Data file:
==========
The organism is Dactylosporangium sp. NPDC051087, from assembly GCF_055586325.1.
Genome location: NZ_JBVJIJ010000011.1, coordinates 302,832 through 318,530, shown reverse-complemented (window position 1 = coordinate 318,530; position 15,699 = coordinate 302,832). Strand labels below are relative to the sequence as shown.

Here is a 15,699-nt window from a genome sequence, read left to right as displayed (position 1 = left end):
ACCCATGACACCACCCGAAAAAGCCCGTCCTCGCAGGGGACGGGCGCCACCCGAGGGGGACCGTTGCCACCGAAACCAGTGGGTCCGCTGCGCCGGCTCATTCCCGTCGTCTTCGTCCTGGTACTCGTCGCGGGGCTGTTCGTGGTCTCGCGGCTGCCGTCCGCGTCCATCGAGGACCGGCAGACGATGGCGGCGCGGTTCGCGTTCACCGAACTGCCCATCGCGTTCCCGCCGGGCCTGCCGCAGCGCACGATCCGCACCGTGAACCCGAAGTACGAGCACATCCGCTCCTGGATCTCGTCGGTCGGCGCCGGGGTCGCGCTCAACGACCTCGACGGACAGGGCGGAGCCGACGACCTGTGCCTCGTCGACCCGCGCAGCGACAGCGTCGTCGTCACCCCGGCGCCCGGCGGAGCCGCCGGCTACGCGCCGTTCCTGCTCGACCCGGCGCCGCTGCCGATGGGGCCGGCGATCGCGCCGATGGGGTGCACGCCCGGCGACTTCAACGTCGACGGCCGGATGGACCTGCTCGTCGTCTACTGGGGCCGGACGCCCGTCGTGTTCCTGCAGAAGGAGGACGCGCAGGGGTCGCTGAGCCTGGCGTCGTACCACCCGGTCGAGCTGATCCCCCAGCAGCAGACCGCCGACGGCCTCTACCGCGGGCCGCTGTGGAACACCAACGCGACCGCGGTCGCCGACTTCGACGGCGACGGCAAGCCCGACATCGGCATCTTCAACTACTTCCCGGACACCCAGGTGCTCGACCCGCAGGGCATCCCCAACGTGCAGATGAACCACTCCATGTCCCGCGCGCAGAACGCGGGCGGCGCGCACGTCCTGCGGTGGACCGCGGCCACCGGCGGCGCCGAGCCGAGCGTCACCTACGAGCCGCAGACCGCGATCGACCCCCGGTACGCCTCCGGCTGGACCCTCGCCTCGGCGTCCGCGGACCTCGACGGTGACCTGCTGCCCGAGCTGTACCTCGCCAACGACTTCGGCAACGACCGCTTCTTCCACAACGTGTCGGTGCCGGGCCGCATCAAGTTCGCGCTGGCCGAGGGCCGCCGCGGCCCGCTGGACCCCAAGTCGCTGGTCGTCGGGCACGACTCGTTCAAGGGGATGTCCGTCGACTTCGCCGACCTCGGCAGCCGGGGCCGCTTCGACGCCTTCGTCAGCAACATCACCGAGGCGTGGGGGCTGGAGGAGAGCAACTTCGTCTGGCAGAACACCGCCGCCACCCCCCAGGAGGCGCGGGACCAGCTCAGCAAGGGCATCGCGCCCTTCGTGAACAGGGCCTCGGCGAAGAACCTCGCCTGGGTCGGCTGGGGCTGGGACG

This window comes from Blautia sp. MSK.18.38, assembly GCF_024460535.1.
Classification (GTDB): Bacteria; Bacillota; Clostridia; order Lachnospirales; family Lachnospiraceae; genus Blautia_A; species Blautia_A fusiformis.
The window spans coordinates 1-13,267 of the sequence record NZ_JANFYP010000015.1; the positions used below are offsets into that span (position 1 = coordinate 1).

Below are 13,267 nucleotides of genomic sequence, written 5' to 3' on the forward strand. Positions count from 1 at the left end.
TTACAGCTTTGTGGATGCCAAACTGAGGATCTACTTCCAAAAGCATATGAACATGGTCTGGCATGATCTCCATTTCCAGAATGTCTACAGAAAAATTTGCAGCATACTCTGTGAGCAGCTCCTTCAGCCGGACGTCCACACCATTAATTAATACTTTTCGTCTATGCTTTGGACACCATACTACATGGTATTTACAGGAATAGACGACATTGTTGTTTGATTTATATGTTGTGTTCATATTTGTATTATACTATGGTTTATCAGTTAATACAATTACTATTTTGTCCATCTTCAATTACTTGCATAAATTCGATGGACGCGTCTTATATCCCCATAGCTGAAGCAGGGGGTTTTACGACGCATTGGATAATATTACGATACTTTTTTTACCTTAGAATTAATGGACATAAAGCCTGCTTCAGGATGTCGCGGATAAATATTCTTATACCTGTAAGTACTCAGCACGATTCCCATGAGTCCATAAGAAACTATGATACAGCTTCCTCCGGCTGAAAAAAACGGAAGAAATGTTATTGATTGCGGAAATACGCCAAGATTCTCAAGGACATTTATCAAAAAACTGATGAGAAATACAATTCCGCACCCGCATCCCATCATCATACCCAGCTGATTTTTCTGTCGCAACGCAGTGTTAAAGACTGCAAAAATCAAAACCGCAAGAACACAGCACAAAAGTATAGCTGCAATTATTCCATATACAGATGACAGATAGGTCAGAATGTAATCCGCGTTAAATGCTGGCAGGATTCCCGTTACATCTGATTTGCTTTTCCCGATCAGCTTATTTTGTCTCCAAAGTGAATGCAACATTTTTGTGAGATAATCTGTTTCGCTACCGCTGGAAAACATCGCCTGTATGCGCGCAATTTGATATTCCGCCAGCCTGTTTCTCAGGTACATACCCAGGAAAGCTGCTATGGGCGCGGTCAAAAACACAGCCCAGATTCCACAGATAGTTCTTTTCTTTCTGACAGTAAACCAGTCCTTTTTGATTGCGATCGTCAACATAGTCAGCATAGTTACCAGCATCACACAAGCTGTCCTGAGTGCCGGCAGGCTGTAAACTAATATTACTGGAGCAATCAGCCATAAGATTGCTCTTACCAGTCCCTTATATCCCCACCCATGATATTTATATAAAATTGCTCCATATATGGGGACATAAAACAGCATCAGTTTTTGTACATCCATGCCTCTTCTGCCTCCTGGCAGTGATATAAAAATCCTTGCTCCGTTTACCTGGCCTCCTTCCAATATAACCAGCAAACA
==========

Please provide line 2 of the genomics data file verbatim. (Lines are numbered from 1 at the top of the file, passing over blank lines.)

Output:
Genome location: NZ_JBVJIJ010000011.1, coordinates 302,832 through 318,530, shown reverse-complemented (window position 1 = coordinate 318,530; position 15,699 = coordinate 302,832). Strand labels below are relative to the sequence as shown.